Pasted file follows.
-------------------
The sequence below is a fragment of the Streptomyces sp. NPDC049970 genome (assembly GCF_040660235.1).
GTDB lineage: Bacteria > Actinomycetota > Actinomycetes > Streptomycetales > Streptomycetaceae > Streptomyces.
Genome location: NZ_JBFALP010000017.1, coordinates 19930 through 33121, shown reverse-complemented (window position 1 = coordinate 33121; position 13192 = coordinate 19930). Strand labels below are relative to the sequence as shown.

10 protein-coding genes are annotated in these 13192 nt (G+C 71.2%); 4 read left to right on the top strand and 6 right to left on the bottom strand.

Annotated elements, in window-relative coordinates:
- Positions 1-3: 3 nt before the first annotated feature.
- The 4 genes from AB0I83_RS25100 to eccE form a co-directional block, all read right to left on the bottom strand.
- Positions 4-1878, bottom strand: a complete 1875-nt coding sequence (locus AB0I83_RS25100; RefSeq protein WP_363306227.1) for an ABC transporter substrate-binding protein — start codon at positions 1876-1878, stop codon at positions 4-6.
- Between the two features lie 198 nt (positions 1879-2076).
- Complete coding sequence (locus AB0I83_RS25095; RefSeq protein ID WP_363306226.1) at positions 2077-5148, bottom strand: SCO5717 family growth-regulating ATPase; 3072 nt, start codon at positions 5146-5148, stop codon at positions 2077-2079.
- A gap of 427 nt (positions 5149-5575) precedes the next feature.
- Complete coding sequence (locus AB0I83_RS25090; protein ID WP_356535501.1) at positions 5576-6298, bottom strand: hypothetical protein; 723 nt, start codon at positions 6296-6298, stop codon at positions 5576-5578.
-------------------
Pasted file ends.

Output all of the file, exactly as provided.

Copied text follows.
The sequence below is a fragment of the Streptomyces sp. NPDC049970 genome (assembly GCF_040660235.1).
GTDB lineage: Bacteria > Actinomycetota > Actinomycetes > Streptomycetales > Streptomycetaceae > Streptomyces.
Genome location: NZ_JBFALP010000017.1, coordinates 19930 through 33121, shown reverse-complemented (window position 1 = coordinate 33121; position 13192 = coordinate 19930). Strand labels below are relative to the sequence as shown.

10 protein-coding genes are annotated in these 13192 nt (G+C 71.2%); 4 read left to right on the top strand and 6 right to left on the bottom strand.

Annotated elements, in window-relative coordinates:
- Positions 1-3: 3 nt before the first annotated feature.
- The 4 genes from AB0I83_RS25100 to eccE form a co-directional block, all read right to left on the bottom strand.
- Positions 4-1878, bottom strand: a complete 1875-nt coding sequence (locus AB0I83_RS25100; RefSeq protein WP_363306227.1) for an ABC transporter substrate-binding protein — start codon at positions 1876-1878, stop codon at positions 4-6.
- Between the two features lie 198 nt (positions 1879-2076).
- Complete coding sequence (locus AB0I83_RS25095; RefSeq protein ID WP_363306226.1) at positions 2077-5148, bottom strand: SCO5717 family growth-regulating ATPase; 3072 nt, start codon at positions 5146-5148, stop codon at positions 2077-2079.
- A gap of 427 nt (positions 5149-5575) precedes the next feature.
- Complete coding sequence (locus AB0I83_RS25090; protein ID WP_356535501.1) at positions 5576-6298, bottom strand: hypothetical protein; 723 nt, start codon at positions 6296-6298, stop codon at positions 5576-5578.